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SNAKE EYES … Sunset Strip Star Guitarist Billy D’Vette of Pair-a-Dice lets it all hang out on Hollywood days


LOS ANGELES — There are no sure things in rolling the dice nor playing in a rock and roll band, and Billy D’Vette has the scars to prove it.

The blond guitarist with chiseled features and a knack for catchy glam songs led Pair-a-Dice to the very brink of stardom in the late 1980s. But despite headline shows, record-company interest and the scene’s hottest groupies, Pair-a-Dice crapped out.

They never signed a deal, they lost members to other bands, and D’Vette eventually joined Cold  Sweat in 1991, but that was a sinking ship, too. 

The good news is, D’Vette still plays for fun in Denver, and any past resentments are untraceable.

But don’t just take our word for it. Here is Mr. D’Vette himself, who holds nothing back in this dramatic Metal Sludge exclusive.

Billy D’Vette… NOW and THEN… same guy, same guitar, 30 years later and still rocking!

1, Let’s start where we left off — what was up with you and Paradise fighting over the name? 

D’Vette: There was plenty of bad blood between the two bands with the same name, just different spelling. We hated them and they hated us. We came close to fighting one night in front of the Rainbow as both bands were passing out flyers. 

There were always rifts between bands — like whose band drew the most, who stole whose moves, etc. The running joke with the fans was, “Are we seeing palm tree Paradise or Pair of Dice” — it pretty much sums up how saturated the scene was by the late 80s; all the bands sounded the same, looked the same and even had the same name. 

Billy D’Vette, Nick Masela, Paul Lancia, Daz Bash & Dave Marshall

2, How close was Pair a Dice to making it big?

D’Vette: The buzz on the street was that Pair A dice, Tuff & Pretty Boy Floyd were the next bands to get signed after Warrant inked a deal with Columbia, and we had labels coming to see us at every show. Geffen had the most interest in the band, but our biggest problem was we kept firing our management every three to six months, plus the fact that our lead singer kept quitting and coming back, which didn’t help. We did a small tour in Japan with Jetboy in 1989 and things were really coming together, but Paul Lancia quit the band to start Lancia with Bart Walsh and Scott Paterson. 

I took on the lead vocal duties, but it was never the same, so when Dave Marshall was asked to join Brunette, that was the end of Pair A Dice.  

3, Do a where are they now on every member including a little roast for each.

Paul Lancia is currently in Seattle and works at Starbucks, just kidding — he sells insurance. 

Dave Marshall moved to Nashville, he’s a producer and has a band called “Marshall Gentry”. He is probably blow drying his hair while he thinks of his next vegan dish to cook. He looks better now than he did 35 years ago. 

Daz Bash moved to Gainesville, Florida, drives a Lamborghini and plays in a Pair A Dice tribute band.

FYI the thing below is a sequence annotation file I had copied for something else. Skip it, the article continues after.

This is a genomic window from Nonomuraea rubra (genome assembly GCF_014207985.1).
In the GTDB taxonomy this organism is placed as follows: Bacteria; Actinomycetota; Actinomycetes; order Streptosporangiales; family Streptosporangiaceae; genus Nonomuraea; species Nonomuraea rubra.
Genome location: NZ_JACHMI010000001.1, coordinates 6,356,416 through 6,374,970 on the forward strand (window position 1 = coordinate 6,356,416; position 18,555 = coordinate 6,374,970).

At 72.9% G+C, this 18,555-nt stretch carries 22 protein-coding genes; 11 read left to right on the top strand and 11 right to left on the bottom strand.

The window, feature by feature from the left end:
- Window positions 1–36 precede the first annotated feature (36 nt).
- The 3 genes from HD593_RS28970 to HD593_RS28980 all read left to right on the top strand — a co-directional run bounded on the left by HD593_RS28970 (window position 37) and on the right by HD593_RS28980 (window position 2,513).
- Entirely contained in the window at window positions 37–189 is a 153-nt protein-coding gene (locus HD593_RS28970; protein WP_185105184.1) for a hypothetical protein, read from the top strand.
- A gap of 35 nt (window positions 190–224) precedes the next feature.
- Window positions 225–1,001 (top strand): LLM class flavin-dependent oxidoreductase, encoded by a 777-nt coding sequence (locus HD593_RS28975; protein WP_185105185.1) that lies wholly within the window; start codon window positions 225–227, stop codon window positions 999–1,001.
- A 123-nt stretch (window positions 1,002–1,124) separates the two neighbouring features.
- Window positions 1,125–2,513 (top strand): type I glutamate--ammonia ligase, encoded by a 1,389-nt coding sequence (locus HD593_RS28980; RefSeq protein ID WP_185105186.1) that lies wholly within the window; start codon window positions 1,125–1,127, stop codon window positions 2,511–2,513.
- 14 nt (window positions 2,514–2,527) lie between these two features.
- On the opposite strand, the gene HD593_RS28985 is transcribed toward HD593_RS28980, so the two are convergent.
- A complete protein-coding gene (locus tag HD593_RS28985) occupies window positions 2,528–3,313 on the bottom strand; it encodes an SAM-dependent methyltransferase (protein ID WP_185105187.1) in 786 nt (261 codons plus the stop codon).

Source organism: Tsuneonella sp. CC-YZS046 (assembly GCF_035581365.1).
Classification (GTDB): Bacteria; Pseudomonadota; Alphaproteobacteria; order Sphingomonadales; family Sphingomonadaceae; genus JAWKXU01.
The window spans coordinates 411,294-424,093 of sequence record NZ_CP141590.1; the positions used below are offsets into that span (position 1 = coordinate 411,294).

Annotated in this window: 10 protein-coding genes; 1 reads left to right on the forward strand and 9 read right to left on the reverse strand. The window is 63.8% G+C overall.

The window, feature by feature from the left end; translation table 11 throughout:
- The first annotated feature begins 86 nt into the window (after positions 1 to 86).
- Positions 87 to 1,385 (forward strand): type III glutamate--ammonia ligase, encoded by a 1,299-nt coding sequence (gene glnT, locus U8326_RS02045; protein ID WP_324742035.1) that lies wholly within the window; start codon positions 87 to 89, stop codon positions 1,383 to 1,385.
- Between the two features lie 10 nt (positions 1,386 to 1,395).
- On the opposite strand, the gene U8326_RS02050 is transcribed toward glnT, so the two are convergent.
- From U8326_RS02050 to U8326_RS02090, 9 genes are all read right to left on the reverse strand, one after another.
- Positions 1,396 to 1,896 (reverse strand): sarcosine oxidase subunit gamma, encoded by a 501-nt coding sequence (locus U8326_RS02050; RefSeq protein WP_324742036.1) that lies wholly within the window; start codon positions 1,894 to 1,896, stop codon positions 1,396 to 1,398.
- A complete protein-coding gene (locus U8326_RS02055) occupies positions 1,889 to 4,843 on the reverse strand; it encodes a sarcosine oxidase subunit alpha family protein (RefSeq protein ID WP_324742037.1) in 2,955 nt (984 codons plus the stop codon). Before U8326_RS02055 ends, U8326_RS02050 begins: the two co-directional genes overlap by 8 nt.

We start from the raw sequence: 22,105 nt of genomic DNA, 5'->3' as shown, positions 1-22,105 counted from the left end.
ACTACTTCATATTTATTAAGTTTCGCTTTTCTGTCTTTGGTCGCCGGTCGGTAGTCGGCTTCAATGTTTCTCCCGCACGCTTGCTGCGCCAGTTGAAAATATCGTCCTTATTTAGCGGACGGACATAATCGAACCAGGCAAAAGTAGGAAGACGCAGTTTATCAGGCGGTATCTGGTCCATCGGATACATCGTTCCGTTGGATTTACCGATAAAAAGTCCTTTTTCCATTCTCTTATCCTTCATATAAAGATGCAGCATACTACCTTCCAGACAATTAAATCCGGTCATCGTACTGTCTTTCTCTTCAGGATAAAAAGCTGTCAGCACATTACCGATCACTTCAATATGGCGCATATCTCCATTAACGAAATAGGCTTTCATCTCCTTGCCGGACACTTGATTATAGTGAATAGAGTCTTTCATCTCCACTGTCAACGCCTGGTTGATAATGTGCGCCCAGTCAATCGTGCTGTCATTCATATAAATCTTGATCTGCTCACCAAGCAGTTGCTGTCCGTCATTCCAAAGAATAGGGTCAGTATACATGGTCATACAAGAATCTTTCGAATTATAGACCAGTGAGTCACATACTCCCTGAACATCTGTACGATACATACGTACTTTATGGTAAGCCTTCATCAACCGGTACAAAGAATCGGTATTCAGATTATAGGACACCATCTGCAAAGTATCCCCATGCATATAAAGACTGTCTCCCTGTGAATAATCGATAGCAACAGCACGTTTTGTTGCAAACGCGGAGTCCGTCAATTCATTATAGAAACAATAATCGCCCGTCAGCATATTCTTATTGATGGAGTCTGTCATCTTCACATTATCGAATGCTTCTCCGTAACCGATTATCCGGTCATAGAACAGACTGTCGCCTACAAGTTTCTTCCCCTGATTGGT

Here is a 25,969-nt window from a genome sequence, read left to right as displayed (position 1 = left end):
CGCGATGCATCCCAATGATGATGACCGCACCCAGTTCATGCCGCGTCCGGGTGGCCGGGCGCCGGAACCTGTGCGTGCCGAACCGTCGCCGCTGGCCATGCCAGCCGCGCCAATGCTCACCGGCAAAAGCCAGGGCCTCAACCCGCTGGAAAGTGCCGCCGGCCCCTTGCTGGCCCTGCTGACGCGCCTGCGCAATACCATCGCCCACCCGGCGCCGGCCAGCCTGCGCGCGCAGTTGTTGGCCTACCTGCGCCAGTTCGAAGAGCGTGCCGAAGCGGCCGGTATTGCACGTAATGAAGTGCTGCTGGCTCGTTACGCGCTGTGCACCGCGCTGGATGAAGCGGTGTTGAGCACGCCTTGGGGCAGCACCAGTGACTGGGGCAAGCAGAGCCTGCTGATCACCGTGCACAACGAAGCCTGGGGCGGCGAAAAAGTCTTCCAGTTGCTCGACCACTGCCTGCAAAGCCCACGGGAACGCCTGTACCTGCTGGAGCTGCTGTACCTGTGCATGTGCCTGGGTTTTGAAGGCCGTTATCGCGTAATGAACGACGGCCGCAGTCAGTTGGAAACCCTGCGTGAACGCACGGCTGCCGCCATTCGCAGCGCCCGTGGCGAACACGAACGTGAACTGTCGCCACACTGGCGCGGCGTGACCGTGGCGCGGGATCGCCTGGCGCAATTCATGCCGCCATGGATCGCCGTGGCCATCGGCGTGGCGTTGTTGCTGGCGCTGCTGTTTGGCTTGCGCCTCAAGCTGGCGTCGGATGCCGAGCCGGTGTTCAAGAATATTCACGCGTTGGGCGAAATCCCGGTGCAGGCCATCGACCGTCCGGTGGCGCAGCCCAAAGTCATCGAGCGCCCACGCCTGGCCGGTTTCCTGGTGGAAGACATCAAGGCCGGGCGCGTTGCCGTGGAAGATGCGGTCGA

Nick Masela is living in Las Vegas and most likely smoking a joint behind a hotel casino. 

Joey Allen of Warrant and Billy D’Vette sharing the stage somewhere in So. Calif.

4, Were your plans to be the next Warrant? Who else was your model?

D’Vette: We had a lot of similarities. That’s for sure. We played a ton of shows with them. We shared the same fan base in Hollywood and hung out at all the same after parties. Jani and Dave even dated the same girl. 

We became good friends with all the guys in Warrant. They would invite us on stage to play with them on their encore song at some shows and we had them play with us as well. Paul and I had a long history with Warrant and Poison going back to 1985 when we were in Circus. Pool parties in Van Nuys at the Hui Hui house with Brett Michaels and Bobby Dall. 

There was always a good camaraderie with the Warrant guys, and we still keep in touch after all these years. It’s difficult to say who we modeled after, but we were always influenced by Van Halen, Dokken, Ratt and Queensrÿche just to name a few. 

5, How much did you take advantage of being a “local” rock star?

D’Vette: Well, if you mean did we get into all the clubs for free, drink for free and fuck a lot of girls, then I guess you would say yes. 

Oh we had such wonderful fun — seafood cocktails, crabs, and crayfish, and we got more ass than a toilet seat. But as I look back on those times on the Sunset Strip, it’s not just the sex, drugs & rock n roll that made it cool. It was all the people who walked up and down the strip from the Whisky, Roxy, Rainbow to Gazzarri’s every night of the week passing out band flyers, picking up the latest Rock City News or Bam magazine to find the best shows or the latest new club. 

It was a scene like no other and may never be duplicated again; it is so hard to put into words. You had to experience it, as words don’t do it justice. I am just grateful that I was a small pimple on the ass of the 80s rock scene on the Sunset Strip.